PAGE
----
Why Social Justice Is Popular in the West Today:
1. We all long for a better place in this broken world.
2. The world’s problems are no longer hidden from our view.
3. Our wealth has not brought us satisfaction.
4. We want to play a part in the global village.
5. We think we have the answers to the worlds problems.
Why Our Efforts are Severely Misguided:
1. We have an incorrect definition of poverty.
2. Assisting others feeds our own ego.
3. Helping the less fortunate feeds our “God-complex”. “I’m here to save you. I have the answers to your problems.”
4. We think we can “quick fix” the worlds problems through championing catch all statistics with financial commitments. (As if lack of money is the only real hurdle)
5. We look down upon the poor as inferior. We have stripped from them their voice, dignity, and worth.
6. Our answers are more in the form of quick handouts and relief work, rather than an investment in relationships over time with genuine holistic programs to implement change.
7. We view these problem one sided. It’s a spiritual or material issue. Give them your religion or give them your money. We don’t see the complexity of their issue.
A lot of the thoughts I have are not mine at all. They are ideas from other people that I put my own spin on. This post is no exception. The two columns above are from Luke Parrott’s blog. Most of the things he writes about are also things that I think about. So when I saw his post, I knew I wanted to write about the same thing because it’s a big deal.
Organizations like Toms and campaigns like (red) and One are awesome and for sure they have their place in the social justice world but they cannot be the only front or even the main front. They do their jobs well enough (to get people excited about helping others and to aid with big picture problems) but they also create a false sense of finality. For example, people, perhaps more subcontiously than contiously, think that once they’ve bought a pair of Toms that they’ve “done their part” in helping others.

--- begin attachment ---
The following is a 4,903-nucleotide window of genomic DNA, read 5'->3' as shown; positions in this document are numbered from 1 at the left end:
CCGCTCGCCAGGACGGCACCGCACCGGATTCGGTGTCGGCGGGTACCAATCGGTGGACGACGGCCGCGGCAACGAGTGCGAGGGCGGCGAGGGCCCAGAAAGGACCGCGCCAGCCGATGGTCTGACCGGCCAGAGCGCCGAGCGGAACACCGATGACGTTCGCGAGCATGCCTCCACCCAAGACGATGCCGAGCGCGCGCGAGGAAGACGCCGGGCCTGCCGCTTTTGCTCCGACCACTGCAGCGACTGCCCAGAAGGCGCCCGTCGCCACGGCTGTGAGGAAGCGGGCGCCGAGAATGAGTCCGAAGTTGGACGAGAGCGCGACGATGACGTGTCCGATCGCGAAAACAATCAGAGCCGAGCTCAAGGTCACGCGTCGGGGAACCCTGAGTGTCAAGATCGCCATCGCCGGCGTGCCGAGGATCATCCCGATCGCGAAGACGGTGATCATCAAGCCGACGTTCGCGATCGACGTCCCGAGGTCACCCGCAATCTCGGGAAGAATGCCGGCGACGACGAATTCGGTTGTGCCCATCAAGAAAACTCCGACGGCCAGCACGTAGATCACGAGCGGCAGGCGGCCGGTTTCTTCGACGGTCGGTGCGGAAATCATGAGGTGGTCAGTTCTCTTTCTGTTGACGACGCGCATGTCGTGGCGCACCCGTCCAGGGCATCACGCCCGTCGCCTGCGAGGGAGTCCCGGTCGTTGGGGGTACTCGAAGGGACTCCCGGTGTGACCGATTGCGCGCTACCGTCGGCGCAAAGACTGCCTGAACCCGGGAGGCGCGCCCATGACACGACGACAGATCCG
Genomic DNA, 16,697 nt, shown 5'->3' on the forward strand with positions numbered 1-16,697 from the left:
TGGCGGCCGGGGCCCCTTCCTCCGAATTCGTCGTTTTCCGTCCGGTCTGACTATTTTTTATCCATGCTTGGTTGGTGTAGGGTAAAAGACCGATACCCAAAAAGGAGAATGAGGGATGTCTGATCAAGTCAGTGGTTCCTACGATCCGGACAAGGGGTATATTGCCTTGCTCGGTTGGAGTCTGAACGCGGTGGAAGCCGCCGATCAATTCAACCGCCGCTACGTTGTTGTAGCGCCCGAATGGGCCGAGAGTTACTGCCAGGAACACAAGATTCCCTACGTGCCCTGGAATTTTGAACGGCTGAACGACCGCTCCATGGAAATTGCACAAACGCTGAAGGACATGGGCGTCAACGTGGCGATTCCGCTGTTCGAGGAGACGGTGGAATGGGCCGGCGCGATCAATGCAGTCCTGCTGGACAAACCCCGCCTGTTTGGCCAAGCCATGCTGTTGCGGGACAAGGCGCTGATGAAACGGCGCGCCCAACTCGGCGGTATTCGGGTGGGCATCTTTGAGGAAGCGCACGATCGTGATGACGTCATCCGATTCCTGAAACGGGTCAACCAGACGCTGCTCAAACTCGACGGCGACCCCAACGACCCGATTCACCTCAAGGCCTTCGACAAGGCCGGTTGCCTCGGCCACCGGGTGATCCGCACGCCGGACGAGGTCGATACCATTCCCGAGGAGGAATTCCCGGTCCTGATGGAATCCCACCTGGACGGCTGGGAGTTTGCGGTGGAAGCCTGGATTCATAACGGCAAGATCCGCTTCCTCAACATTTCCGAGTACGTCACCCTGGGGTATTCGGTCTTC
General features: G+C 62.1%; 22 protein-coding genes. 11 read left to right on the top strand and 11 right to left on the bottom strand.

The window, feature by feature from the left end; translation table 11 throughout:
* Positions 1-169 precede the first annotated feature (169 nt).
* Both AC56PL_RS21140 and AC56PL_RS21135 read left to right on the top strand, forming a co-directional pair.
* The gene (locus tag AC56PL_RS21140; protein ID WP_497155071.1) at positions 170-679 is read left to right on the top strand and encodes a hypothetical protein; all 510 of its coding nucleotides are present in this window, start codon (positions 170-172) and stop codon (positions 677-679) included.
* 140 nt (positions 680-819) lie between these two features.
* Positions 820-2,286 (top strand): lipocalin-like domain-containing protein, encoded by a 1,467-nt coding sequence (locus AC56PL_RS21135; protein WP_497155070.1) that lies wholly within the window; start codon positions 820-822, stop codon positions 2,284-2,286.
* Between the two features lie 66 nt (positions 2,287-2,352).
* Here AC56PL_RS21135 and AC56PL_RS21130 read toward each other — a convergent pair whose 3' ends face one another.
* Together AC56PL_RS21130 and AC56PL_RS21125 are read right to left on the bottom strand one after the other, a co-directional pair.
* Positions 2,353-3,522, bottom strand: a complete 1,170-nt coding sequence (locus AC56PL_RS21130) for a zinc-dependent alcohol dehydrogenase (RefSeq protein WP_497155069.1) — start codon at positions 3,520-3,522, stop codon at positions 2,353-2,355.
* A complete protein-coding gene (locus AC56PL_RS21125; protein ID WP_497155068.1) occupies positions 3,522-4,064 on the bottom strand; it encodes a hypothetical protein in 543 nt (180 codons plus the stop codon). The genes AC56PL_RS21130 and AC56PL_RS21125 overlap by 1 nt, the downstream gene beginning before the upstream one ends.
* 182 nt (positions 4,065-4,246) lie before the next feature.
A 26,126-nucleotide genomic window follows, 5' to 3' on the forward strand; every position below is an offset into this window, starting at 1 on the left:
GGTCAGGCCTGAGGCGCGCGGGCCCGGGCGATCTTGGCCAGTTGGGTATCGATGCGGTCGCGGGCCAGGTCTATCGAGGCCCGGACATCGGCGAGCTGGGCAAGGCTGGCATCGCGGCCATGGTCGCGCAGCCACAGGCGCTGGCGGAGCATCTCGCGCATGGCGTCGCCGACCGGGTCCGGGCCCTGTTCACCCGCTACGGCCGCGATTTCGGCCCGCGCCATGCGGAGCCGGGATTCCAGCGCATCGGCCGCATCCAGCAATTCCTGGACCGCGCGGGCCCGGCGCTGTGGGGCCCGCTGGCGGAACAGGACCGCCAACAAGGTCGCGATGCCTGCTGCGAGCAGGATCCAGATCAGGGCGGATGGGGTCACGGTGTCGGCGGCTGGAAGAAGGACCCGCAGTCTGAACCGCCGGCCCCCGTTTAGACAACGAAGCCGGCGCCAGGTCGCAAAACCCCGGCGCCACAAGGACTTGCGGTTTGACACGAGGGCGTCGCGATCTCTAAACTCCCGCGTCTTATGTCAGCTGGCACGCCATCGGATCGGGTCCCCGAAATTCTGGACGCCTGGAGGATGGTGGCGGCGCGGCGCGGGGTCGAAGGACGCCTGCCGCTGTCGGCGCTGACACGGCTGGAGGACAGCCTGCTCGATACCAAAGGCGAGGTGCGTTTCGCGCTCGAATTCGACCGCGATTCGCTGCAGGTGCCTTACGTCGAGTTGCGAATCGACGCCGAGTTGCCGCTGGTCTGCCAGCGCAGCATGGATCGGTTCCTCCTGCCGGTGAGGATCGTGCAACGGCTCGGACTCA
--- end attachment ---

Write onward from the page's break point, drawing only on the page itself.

Big organizations and campaigns like these have a way of stripping away the dignity of the people they’re serving. It’s hard to see the people behind the problem. They seem somehow below us when we’re helping from so far away.
We think we can quick-fix the worlds problems. We take away the complexities of the issues. We want to donate a million pairs of crocs to kids in Rwanda but what we don’t realize is that that would more detrimental than helpful. What would that mean for the local economy? The street venders who sell shoes? What will happen when the shoes are gone and the kids no longer have callous’ on their feet and cannot walk the same paths they could before without hurting themselves? The point is that there are things that need to be thought through. Social justice is a complex thing.
There are a lot of problems in this world that need to be solved but more importantly there are a lot of people who need someone to care about them. Perhaps the most effective thing to do is to go, as followers of Jesus, to these different communities around the world and simply live and share life with the people there. Serve them, find out about their lives, be their friend, see them as human beings, love them unconditionally.
If the big social justice problems of this world are going to be solved, it’s going to happen with a holistic approach. One that cares just as much about the people affected by the problem as it does about eradicating the problem. It’s got to be about the people. Not the problem. Not us.
The answer the world’s problems is Jesus. I believe that wholeheartedly. He came into our world to serve and as His followers we should figure out the best, most effective way to do the same.